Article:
24 I don't think any of the other matters call for comment by me at
25 this time.
1 I think we should have the witness.
2 While the witness is coming, all counsel will have noticed that
3 we've managed to get reservations, as it were, on the use of the courtroom
4 for full days during some days next week. When the opportunity arose, the
5 Chamber took it in case your case is running behind time, Mr. Lukic. We
6 want to give you every opportunity to keep to your 8th of December so that
7 we will certainly need to know by the end of this week whether you feel
8 you need some of the longer sitting days next week or not, because we will
9 need to indicate to others. There's one other Chamber wanting the
10 courtroom if we're not going to use it. But that's why it's there, to
11 give you a little bit of extra time. So if you could keep that in mind,
12 and we will learn from you late tomorrow or on Friday when you are clear
13 in your mind whether we will need to sit any of the longer hours that can
14 be sat next week.
15 MR. LUKIC: [Interpretation] Thank you, Your Honour. I bore that
16 in mind even when I made my own schedule for the witnesses. But
17 nevertheless, I would like to assess things on Friday and then we will
18 notify you.
19 Our evaluation of the situation right now is that we are on
20 schedule, more or less, because we really want to be.
21 [The witness entered court]
22 JUDGE PARKER: Mr. Korica, good afternoon. Would you please take
23 the card and read allowed the affirmation.
24 THE WITNESS: [Interpretation] Thank you.
25 WITNESS: BRANKO KORICA
1 [Witness answered through interpreter]
2 THE WITNESS: [Interpretation] I solemnly declare that I will speak
3 the truth, the whole truth and nothing but the truth.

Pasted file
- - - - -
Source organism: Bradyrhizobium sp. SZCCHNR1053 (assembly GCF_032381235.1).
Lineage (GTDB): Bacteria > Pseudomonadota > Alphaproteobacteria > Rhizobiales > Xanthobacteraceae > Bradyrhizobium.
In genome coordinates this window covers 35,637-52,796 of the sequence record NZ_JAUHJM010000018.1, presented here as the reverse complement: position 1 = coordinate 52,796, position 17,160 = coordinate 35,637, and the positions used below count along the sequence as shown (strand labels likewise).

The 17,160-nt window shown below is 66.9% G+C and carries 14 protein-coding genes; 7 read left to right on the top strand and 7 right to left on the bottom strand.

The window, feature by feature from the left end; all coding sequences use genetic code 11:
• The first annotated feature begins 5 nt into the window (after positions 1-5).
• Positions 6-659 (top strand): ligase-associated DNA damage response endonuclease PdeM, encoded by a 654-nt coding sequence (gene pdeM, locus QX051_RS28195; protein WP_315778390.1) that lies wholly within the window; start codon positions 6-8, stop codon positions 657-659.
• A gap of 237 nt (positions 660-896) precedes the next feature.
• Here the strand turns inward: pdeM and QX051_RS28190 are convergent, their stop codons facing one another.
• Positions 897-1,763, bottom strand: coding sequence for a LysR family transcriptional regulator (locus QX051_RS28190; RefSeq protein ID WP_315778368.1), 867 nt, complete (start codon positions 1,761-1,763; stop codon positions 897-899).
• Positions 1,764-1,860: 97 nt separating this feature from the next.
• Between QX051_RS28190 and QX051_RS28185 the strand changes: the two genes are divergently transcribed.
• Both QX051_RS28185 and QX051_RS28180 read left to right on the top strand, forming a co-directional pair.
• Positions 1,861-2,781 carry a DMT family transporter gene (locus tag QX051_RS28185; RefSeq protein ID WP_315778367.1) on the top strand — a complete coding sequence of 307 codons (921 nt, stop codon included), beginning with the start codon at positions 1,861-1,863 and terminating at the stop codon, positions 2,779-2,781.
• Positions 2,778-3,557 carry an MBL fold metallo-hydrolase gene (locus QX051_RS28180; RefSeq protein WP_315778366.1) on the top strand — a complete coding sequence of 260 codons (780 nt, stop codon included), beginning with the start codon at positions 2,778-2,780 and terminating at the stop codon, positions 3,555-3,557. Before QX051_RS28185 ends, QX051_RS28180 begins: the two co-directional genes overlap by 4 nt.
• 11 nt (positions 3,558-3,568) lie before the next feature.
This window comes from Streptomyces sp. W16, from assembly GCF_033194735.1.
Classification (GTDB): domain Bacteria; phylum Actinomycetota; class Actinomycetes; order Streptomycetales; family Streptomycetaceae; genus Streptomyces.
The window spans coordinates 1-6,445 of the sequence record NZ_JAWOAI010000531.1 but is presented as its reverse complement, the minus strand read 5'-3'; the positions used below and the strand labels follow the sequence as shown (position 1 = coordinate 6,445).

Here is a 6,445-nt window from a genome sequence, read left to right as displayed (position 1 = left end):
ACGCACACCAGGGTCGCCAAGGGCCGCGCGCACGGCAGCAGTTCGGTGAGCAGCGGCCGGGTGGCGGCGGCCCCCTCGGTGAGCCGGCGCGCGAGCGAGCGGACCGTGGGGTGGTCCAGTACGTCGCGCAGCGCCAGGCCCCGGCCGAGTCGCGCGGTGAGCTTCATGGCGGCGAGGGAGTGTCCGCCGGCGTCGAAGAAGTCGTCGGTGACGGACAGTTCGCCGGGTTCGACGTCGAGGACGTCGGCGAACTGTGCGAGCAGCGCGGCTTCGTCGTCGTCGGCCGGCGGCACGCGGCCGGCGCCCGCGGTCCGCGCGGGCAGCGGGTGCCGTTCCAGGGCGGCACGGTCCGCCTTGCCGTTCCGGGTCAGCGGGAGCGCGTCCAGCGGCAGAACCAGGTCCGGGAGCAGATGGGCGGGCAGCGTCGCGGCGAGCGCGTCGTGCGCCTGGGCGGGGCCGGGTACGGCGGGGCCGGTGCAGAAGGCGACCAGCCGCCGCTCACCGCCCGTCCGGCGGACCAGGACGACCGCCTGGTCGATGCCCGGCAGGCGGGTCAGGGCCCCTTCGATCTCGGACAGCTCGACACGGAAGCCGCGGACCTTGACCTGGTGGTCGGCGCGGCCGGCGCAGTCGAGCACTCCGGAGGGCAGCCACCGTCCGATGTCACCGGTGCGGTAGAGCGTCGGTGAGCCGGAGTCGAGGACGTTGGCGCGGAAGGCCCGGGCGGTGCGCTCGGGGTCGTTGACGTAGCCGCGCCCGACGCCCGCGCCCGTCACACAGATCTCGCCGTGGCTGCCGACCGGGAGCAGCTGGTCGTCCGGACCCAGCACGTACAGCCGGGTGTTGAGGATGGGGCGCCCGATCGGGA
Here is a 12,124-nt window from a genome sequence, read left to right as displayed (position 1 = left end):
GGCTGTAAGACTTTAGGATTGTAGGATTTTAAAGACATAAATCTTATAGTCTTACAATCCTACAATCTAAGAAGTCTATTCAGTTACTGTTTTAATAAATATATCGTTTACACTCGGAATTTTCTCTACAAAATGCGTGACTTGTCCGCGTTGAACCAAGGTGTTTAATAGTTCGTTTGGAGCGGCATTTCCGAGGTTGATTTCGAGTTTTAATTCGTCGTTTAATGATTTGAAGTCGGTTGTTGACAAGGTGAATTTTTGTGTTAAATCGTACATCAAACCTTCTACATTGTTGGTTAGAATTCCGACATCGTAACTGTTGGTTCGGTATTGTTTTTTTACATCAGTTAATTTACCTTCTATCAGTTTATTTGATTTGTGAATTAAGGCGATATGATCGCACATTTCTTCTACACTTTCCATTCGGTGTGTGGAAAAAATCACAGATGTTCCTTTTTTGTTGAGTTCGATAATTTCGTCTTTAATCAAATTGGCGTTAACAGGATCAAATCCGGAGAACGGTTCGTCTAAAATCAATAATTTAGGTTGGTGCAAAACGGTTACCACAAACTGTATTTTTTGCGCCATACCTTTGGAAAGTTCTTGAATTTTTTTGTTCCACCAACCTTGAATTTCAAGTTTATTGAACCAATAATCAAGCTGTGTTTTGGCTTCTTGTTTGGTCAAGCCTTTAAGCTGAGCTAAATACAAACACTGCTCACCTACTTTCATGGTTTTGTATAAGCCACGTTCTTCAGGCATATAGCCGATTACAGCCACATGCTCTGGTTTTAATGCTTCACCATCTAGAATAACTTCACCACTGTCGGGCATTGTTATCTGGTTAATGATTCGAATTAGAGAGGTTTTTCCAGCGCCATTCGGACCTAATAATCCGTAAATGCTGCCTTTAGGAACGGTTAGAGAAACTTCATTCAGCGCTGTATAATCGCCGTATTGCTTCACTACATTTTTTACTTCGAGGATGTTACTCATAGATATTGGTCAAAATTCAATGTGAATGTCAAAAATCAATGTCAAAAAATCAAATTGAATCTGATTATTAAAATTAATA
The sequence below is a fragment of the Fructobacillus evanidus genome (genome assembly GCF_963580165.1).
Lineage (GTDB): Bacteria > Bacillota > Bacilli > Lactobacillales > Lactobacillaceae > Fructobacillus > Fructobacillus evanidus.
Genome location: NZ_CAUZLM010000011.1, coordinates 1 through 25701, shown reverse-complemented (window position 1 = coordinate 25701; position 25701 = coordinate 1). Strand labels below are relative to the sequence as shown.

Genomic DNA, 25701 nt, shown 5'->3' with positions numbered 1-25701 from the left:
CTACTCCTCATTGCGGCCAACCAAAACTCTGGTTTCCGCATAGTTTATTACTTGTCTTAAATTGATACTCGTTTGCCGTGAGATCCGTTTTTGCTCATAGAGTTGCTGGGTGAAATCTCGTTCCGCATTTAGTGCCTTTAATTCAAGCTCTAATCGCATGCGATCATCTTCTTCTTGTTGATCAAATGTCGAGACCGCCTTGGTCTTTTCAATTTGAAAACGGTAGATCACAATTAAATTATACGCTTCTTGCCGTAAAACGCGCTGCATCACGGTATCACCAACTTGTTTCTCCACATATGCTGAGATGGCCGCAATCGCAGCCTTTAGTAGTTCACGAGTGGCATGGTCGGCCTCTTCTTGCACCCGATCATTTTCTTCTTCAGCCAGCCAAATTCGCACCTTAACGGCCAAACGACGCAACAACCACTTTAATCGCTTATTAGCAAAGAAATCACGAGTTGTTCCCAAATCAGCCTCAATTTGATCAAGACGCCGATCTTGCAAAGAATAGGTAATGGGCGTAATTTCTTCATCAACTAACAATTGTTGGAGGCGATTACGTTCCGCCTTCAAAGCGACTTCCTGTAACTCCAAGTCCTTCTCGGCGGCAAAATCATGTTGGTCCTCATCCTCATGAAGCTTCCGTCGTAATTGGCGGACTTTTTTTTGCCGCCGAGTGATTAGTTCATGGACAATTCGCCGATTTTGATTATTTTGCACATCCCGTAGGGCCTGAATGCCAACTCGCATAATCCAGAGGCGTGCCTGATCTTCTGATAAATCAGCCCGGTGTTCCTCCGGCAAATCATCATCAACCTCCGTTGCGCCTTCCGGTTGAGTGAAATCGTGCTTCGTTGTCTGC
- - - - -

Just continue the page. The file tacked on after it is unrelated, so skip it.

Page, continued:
4 JUDGE PARKER: Thank you, sir. Please sit down.
5 Now, Mr. Lukic is going to ask you some questions.
6 Mr. Lukic.
7 Examination by Mr. Lukic:
8 Q. [Interpretation] Good afternoon, Mr. Korica.
9 A. Good afternoon.
10 Q. Could you please give us your name and surname first for the
12 A. I am Branko Korica.
13 Q. Mr. Korica, you were born in 1936 in Croatia in a village near
14 Gospic, right?
15 A. Yes.
16 Q. Now I am going to talk about your career, but just tell me what is
17 your ethnic background?
18 A. I am a Serb.
19 Q. We can say that your entire career was linked to the military, to
20 the JNA, right?
21 A. Yes.
22 Q. In 1953, you went to a school for non-commissioned officers in
23 Zrenjanin, and then in 1955 you completed that school in Bileca, right?
24 A. Yes.
25 Q. You were an active-duty officer until the 31st of December, 1986,
1 when you were retired as warrant officer first class?
2 A. Yes.
3 Q. Please pause a bit after my question, I already told you that, so
4 that everything can be interpreted.
5 As for most of your career, you spent it in the security
6 organs or, rather, from 1959 all the way up to 1986 when you were, in
7 fact, retired; is that right?
8 A. Yes.
9 Q. As for your work in the security organs, from 1971 until you
10 retired, you worked in the counter-intelligence group of the
11 1st Military District of the 1st Army; is that right?
12 A. Yes.
13 Q. You are a widower and you have one child. But I wish to underline
14 that in that period while you worked in the counter-intelligence group of
15 the 1st Army, for a while your heads of the counter-intelligence group
16 were Geza Farkas, Lenko Milic and Bogdan Vujic; isn't that right?
17 A. Yes.
18 Q. Can you remember for how long Bogdan Vujic was your superior?
19 A. Bogdan Vujic was the head, I think, say, from 1981 until 1983.
20 I'm not sure.
21 Q. Thank you. I already said that you retired in 1986. At one point
22 in time, were you reactivated, called back into the JNA and, if so, when?
23 A. On the 1st of January, 1991 --
24 THE INTERPRETER: On the 1st of November, 1991; interpreter's
1 MR. LUKIC: [Interpretation]
2 Q. What happened then? Where were you? Who were you with? How did
3 this happen?
4 A. Three of us came there. I, Krgo Mladen, and Mitrovic Bozo. We
5 had retired together, and we went to visit our colleagues at the command
6 of the 1st Army. Among other people, we visited the chief of security of
7 the army, General -- right this moment I cannot remember.
8 Q. Well, I guess it's initial excitement. It's Mile Babic.
9 Everybody in this courtroom knows it and it's not a problem.
10 A. Well, I'm sorry.
11 Q. And what happened?
12 A. After a brief conversation, the late Bozo said, since they knew
13 each other well, as far back as from Sarajevo. He said: Comrade-general,
14 I brought these two so that you can send them to the front line. The
15 general took this seriously, and he said: Go straight away to the police
16 battalion, have uniforms issued to you, and come here tomorrow morning to